Vrana, Vraṇa: 12 definitions
Vrana means something in Hinduism, Sanskrit, Marathi. If you want to know the exact meaning, history, etymology or English translation of this term then check out the descriptions on this page. Add your comment or reference to a book if you want to contribute to this summary article.
Ayurveda (science of life)Source: Wisdom Library: Āyurveda and botany
Vraṇa (व्रण) is a Sanskrit technical term translating to “wounds” or “ulcer”, and is used throughout Ayurvedic literature such as the Caraka-saṃhitā and the Suśruta-saṃhitā.Source: eJournal of Indian Medicine: A Case of Contact with Spider Venom
Ulcer (vraṇa) mainly arises from inflammation (pāka) following swelling (śvayathu). The physician should make efforts to treat the ulcer (vraṇa) preventing inflammation (pāka) with very cold plastering (lepa), shower-bath (seka), blood-letting (asramokṣa), purification (saṃśodhana) and so forth.Source: Ancient Science of Life: Vaidyavallabha: An Authoritative Work on Ayurveda Therapeutics
Vraṇa (व्रण) is mentioned as a disease that can be treated with metallic drugs including ingredients such as Tuttha (blue vitriol) and Sūta (mercury), as mentioned in the 17th-century Vaidyavallabha (chapter 3) written by Hastiruci.—The Vaidyavallabha is a work which deals with the treatment and useful for all 8 branches of Ayurveda. The text Vaidyavallabha (mentioning vraṇa) has been designed based on the need of the period of the author, availability of drugs during that time, disease manifesting in that era, socio-economical-cultural-familial-spiritual-aspects of that period Vaidyavallabha.Source: Shodhganga: Edition translation and critical study of yogasarasamgraha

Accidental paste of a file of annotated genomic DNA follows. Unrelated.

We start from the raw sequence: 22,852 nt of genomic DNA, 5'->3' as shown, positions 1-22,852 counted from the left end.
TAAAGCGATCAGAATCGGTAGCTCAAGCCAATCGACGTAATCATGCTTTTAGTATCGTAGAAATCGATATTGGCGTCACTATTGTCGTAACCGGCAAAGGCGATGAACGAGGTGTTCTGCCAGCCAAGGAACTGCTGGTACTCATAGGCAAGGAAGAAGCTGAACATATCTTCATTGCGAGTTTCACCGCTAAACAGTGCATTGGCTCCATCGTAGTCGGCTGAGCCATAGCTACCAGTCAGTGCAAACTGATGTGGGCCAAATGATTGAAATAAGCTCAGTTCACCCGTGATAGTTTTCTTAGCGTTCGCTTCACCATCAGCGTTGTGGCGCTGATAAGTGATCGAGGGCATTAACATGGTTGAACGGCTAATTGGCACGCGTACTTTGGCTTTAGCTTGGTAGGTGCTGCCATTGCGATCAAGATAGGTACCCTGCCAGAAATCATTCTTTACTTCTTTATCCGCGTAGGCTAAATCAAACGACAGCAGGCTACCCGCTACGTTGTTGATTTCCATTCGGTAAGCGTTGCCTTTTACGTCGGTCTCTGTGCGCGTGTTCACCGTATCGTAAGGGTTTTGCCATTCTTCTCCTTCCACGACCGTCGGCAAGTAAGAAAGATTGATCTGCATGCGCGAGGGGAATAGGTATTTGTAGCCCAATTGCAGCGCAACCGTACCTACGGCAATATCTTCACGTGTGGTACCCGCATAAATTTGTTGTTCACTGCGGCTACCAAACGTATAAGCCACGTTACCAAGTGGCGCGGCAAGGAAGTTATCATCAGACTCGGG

Vraṇa (व्रण) refers to “wound/ulcer” and is one of the various diseases mentioned in the 15th-century Yogasārasaṅgraha (Yogasara-saṅgraha) by Vāsudeva: an unpublished Keralite work representing an Ayurvedic compendium of medicinal recipes. The Yogasārasaṃgraha [mentioning vraṇa] deals with entire recipes in the route of administration, and thus deals with the knowledge of pharmacy (bhaiṣajya-kalpanā) which is a branch of pharmacology (dravyaguṇa).
Āyurveda (आयुर्वेद, ayurveda) is a branch of Indian science dealing with medicine, herbalism, taxology, anatomy, surgery, alchemy and related topics. Traditional practice of Āyurveda in ancient India dates back to at least the first millenium BC. Literature is commonly written in Sanskrit using various poetic metres.
Purana and Itihasa (epic history)Source: archive.org: Shiva Purana - English Translation
Vraṇa (व्रण) refers to those Rudrākṣas which has “cracks” and thus to be discarded, according to the Śivapurāṇa 1.25, while explaining the greatness of Rudrākṣa:—“[...] Six types of Rudrākṣas shall be discarded:—that which is defiled by worms, is cut and broken, has no thornlike protrusions, has cracks [viz., Vraṇa] and is not circular”.
The Purana (पुराण, purāṇas) refers to Sanskrit literature preserving ancient India’s vast cultural history, including historical legends, religious ceremonies, various arts and sciences. The eighteen mahapuranas total over 400,000 shlokas (metrical couplets) and date to at least several centuries BCE.
Languages of India and abroad
Marathi-English dictionarySource: DDSA: The Molesworth Marathi and English Dictionary
vraṇa (व्रण).—m (S) An ulcerous sore or hole, an ulcer. 2 Any puncture (in the body) effected by violence; a wound.Source: DDSA: The Aryabhusan school dictionary, Marathi-English
vraṇa (व्रण).—m An ulcer; a wound.
Marathi is an Indo-European language having over 70 million native speakers people in (predominantly) Maharashtra India. Marathi, like many other Indo-Aryan languages, evolved from early forms of Prakrit, which itself is a subset of Sanskrit, one of the most ancient languages of the world.
Sanskrit-English dictionarySource: DDSA: The practical Sanskrit-English dictionary